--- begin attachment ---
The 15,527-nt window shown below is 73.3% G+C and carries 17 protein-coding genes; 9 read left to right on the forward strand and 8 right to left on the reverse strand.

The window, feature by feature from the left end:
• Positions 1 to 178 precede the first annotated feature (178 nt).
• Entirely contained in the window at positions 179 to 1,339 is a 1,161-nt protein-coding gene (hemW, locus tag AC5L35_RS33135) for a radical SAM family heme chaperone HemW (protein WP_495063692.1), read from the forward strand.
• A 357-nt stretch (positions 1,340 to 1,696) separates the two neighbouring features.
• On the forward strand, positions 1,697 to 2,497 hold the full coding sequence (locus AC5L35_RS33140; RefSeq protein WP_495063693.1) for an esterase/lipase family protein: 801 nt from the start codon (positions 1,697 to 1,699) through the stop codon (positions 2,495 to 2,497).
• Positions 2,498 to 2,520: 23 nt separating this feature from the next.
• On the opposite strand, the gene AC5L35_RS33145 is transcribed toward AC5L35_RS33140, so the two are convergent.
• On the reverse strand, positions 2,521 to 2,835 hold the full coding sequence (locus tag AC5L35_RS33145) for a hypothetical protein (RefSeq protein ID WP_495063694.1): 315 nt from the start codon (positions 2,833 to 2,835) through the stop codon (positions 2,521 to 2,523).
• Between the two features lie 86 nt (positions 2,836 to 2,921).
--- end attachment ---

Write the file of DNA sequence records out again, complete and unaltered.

The 15,527-nt window shown below is 73.3% G+C and carries 17 protein-coding genes; 9 read left to right on the forward strand and 8 right to left on the reverse strand.

The window, feature by feature from the left end:
• Positions 1 to 178 precede the first annotated feature (178 nt).
• Entirely contained in the window at positions 179 to 1,339 is a 1,161-nt protein-coding gene (hemW, locus tag AC5L35_RS33135) for a radical SAM family heme chaperone HemW (protein WP_495063692.1), read from the forward strand.
• A 357-nt stretch (positions 1,340 to 1,696) separates the two neighbouring features.
• On the forward strand, positions 1,697 to 2,497 hold the full coding sequence (locus AC5L35_RS33140; RefSeq protein WP_495063693.1) for an esterase/lipase family protein: 801 nt from the start codon (positions 1,697 to 1,699) through the stop codon (positions 2,495 to 2,497).
• Positions 2,498 to 2,520: 23 nt separating this feature from the next.
• On the opposite strand, the gene AC5L35_RS33145 is transcribed toward AC5L35_RS33140, so the two are convergent.
• On the reverse strand, positions 2,521 to 2,835 hold the full coding sequence (locus tag AC5L35_RS33145) for a hypothetical protein (RefSeq protein ID WP_495063694.1): 315 nt from the start codon (positions 2,833 to 2,835) through the stop codon (positions 2,521 to 2,523).
• Between the two features lie 86 nt (positions 2,836 to 2,921).